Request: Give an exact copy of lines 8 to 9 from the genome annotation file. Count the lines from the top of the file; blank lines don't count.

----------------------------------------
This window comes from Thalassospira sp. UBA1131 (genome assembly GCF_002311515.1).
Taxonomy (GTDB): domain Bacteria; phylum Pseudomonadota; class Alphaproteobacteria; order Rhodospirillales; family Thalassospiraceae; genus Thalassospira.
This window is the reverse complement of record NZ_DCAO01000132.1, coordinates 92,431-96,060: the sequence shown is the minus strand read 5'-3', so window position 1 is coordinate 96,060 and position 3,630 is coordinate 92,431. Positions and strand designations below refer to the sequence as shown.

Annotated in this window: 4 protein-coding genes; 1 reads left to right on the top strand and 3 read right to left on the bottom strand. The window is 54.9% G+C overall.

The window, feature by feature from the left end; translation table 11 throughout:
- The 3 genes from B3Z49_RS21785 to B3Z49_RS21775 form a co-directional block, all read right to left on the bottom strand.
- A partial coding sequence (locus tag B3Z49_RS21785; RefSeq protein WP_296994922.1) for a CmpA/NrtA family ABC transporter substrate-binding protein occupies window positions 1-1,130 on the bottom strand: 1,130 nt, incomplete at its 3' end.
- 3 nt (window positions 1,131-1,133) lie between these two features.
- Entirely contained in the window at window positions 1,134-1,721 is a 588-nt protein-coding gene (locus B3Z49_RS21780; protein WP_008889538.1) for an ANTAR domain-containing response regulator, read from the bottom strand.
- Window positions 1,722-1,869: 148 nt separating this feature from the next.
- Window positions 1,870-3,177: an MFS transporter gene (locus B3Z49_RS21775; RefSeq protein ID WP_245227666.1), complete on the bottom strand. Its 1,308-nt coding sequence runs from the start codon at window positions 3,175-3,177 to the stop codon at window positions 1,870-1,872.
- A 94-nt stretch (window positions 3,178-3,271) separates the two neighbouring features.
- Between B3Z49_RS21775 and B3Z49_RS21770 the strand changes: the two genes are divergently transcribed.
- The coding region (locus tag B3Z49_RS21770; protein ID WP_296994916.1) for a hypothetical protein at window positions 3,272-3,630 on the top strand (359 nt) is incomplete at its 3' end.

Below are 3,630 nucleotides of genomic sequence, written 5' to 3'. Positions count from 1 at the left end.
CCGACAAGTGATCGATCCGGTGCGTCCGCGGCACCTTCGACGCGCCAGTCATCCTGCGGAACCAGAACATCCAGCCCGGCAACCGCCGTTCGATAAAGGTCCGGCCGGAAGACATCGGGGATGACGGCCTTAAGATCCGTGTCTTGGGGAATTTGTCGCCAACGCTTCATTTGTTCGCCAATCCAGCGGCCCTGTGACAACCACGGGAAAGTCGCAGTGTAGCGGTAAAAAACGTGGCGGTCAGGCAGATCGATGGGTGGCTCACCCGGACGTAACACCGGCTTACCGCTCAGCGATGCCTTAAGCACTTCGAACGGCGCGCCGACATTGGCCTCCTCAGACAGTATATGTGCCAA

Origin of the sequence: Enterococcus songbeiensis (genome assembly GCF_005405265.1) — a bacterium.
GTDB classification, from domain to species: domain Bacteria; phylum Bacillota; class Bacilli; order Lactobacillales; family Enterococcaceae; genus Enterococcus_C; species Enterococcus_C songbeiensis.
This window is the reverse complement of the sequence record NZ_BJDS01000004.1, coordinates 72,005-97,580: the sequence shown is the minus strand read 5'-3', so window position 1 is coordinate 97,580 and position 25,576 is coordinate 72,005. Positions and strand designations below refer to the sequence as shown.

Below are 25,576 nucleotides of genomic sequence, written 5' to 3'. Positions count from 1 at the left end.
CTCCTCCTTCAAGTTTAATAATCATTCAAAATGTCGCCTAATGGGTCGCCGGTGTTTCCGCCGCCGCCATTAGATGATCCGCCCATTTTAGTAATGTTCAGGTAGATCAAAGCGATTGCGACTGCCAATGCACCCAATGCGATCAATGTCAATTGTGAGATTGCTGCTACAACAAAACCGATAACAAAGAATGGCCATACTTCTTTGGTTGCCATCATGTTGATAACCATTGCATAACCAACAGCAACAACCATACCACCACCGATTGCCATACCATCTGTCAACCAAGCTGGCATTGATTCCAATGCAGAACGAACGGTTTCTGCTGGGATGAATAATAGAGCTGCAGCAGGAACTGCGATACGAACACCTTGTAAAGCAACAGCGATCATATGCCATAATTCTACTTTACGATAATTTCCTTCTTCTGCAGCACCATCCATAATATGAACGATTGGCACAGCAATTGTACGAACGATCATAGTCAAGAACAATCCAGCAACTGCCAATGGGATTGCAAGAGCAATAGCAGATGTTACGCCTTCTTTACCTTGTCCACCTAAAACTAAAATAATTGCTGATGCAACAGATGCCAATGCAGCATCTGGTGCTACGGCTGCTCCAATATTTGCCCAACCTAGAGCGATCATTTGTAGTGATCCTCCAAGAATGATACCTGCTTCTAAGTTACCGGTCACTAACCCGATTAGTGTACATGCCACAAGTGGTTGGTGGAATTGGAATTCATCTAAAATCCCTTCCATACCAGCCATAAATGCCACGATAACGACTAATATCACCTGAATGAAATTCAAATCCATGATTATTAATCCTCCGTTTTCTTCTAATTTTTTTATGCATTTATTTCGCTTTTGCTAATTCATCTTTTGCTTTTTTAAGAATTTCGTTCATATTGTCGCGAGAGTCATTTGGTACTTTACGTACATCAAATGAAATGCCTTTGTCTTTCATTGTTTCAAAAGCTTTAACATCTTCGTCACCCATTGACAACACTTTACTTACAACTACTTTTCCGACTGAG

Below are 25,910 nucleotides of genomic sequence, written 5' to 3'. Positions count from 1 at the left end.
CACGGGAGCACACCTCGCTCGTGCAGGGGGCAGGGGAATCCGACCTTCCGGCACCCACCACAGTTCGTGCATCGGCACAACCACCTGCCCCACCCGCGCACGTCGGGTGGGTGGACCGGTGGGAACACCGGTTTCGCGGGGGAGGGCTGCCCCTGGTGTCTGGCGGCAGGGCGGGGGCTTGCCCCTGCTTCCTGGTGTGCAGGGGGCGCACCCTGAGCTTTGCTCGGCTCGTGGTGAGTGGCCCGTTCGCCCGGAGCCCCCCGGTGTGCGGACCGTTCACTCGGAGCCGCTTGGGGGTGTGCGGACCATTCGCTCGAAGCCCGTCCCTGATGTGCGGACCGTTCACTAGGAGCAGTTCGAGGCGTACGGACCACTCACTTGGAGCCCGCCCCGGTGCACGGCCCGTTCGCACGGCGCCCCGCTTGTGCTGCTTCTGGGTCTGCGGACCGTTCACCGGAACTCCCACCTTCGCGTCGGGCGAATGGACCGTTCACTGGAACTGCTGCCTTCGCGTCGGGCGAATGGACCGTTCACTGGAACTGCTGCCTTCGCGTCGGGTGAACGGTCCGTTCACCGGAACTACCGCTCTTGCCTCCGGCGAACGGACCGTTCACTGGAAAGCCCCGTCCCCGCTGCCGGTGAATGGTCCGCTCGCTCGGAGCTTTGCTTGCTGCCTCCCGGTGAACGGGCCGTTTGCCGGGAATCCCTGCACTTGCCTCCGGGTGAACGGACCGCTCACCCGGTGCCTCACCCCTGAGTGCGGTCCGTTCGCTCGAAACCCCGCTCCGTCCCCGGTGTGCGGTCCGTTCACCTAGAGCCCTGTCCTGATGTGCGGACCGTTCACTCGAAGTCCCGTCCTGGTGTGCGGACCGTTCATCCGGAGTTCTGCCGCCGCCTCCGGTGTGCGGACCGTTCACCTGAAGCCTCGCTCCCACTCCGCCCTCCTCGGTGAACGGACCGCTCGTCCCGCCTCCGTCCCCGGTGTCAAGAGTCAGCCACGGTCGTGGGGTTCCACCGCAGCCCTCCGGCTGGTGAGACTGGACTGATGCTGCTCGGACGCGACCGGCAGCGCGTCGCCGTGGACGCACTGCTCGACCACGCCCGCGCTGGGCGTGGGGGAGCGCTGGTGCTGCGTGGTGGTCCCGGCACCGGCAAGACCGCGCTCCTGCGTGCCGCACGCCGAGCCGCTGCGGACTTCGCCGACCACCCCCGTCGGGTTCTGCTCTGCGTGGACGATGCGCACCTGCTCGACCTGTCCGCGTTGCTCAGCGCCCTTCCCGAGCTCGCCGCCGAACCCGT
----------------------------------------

- 3 nt (window positions 1,131-1,133) lie between these two features.
- Entirely contained in the window at window positions 1,134-1,721 is a 588-nt protein-coding gene (locus B3Z49_RS21780; protein WP_008889538.1) for an ANTAR domain-containing response regulator, read from the bottom strand.